Rome’s Finest Red Grape: Cesanese di Affile

December 22, 2007

There are over 800 distinctly different varietals in Italy, most of which are completely unknown to us mortal wine drinkers. Apart from the sheer number, one potential reason for many people not knowing even important varietals is that in most cases they do not appear on the label. This is the case in many old world appellations across Italy, Spain, France and even other countries. Appellations in Europe carry a much heavier “brand name”, partially because not only do they enforce what grapes the wine makers must use, but in many cases also the style of wine making is regulated. DOCs, and DOCGs in Italy are fairly strict and if you want to put “Barolo” or “Chianti” on a label, it better adhere to the local rules or else…

Today’s wine is from the Cesanese del Piglio DOC (Denominazione di Origine Controllata). The predominant grape in Cesanese del Piglio is not surprisingly the Cesanese di Affile, a fairly obscure Italian varietal virtually exclusively grown in this small appellation right outside of Rome. The varietal is said to be just as hard to cultivate as Pinot Noir, which makes these wines quite expensive, I would say a bit overpriced for what they are. Giovanni Terenzi‘s Vajoscuro is one of the best examples of this region, of course outside of the Torre Ercolana, the cult wine I described in an earlier entry. Unlike the Torre Ercolana, this wine is 100% Cesanese di Affile, so if you want to find out this grape’s potential, I would recommend this wine.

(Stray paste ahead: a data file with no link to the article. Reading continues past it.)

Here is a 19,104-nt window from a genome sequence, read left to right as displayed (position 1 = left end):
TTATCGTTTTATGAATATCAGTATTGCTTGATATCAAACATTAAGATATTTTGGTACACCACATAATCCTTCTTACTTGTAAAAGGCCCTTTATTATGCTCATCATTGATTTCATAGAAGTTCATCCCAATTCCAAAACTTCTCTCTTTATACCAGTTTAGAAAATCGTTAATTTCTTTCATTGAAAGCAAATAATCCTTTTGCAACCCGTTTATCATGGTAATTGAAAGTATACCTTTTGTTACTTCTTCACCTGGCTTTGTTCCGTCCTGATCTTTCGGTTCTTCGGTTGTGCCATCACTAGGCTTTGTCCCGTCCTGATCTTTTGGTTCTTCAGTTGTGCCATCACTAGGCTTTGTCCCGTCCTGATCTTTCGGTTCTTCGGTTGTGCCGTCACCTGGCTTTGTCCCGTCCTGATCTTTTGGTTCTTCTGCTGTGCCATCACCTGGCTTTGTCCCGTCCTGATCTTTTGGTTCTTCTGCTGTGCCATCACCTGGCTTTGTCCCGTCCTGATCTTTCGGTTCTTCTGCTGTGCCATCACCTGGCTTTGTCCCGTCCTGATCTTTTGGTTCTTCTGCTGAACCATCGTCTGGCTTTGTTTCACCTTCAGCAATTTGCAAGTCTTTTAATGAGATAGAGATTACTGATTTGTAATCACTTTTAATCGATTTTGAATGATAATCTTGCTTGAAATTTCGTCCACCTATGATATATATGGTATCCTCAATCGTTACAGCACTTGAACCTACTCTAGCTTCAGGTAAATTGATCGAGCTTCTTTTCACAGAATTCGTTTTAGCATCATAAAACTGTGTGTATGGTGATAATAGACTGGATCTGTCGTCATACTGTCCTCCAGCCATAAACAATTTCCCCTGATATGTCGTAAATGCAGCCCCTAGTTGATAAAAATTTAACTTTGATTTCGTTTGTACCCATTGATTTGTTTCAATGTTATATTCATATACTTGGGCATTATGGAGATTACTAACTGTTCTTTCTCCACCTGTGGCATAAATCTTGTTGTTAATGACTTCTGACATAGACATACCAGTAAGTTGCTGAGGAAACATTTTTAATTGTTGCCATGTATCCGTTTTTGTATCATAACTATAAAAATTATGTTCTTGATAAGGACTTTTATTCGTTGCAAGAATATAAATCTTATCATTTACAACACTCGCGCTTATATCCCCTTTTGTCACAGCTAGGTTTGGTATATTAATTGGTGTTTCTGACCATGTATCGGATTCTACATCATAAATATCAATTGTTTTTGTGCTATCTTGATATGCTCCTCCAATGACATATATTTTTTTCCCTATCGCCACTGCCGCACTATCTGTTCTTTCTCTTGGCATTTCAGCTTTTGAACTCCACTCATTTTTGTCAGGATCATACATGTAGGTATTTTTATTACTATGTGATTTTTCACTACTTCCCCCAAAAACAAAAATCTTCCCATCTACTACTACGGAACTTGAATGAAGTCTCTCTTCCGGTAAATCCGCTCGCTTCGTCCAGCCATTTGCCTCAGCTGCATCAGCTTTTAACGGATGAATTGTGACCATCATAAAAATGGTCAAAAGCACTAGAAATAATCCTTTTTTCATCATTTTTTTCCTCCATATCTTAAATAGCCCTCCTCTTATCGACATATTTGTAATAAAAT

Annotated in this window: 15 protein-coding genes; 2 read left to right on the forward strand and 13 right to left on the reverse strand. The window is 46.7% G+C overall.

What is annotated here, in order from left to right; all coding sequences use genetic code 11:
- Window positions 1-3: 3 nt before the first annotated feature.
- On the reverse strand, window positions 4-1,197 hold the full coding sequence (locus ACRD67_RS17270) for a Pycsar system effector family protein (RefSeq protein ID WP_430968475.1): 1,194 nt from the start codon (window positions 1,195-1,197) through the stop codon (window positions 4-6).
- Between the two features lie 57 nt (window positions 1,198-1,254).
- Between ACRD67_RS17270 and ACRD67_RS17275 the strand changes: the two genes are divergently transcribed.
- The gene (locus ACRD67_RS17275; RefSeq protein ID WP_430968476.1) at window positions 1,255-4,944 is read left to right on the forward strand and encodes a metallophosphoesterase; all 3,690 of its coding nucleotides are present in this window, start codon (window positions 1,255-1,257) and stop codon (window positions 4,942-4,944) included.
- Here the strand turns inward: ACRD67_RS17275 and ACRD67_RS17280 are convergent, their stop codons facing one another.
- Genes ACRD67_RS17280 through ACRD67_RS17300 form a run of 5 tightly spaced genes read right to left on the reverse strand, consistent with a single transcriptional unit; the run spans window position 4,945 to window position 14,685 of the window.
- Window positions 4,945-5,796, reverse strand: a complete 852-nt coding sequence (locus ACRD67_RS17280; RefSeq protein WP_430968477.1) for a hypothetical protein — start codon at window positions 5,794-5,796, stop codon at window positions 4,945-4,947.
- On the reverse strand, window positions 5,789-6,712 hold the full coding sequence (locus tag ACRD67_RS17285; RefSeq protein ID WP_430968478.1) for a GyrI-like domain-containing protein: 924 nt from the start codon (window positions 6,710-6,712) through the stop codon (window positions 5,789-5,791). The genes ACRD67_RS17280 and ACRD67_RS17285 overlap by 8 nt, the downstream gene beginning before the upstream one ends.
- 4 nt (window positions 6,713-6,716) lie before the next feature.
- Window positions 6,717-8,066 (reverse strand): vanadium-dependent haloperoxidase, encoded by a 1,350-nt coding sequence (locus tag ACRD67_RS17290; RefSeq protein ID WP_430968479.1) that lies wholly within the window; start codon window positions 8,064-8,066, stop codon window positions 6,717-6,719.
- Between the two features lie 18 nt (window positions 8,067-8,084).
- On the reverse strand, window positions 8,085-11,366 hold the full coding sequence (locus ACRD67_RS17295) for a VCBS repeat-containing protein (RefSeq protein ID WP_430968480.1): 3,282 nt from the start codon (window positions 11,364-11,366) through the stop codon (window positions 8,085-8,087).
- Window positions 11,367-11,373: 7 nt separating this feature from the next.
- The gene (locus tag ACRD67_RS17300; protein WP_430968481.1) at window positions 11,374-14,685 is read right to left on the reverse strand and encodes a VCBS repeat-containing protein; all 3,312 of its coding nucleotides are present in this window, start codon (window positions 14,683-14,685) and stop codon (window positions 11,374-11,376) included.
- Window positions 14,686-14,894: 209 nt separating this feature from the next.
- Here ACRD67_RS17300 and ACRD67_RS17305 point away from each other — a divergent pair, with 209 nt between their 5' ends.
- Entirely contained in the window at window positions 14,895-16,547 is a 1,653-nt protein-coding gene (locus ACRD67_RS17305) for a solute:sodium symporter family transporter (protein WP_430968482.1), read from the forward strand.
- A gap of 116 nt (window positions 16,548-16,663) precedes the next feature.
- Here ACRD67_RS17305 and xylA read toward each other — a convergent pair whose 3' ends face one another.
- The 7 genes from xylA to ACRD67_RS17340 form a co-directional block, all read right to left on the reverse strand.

When you open the bottle the first thing you notice is that it smells like an old wine cellar. I am pretty sure my bottle is not corked, it is the natural aroma this wine exudes. As many Italian reds, this Cesanese is quite high in acid, but you taste a load of blueberry with a tobacco and leather undertone. For the first hour or so after opening you get a massive amount of tannins, which tend to subside after it has been open for several hours. I think it is too heavy on the tannins and it is better to open it up and decant it a few hours before consumption. You will taste the characteristics of the wine much better this way. The body is on the lighter side of medium and you barely notice the oak, which makes sense as it only spends about 10 months in French oak. It is best to drink with game dishes, or if you insist on pasta, definitely pick something with a meat sauce. I could also see it well paired with strong hard cheeses.

Name: Vajoscuro, Cesanese del Piglio, 2003

Rating: 7.5 out of 10

Body: Light to Medium

Price: ~ 20 euros

Got it at: Enoteca Lo Schiaffo Di Tagliaboschi, Anagni, Italy

Vajoscuro, Cesanese del Piglio, 2003

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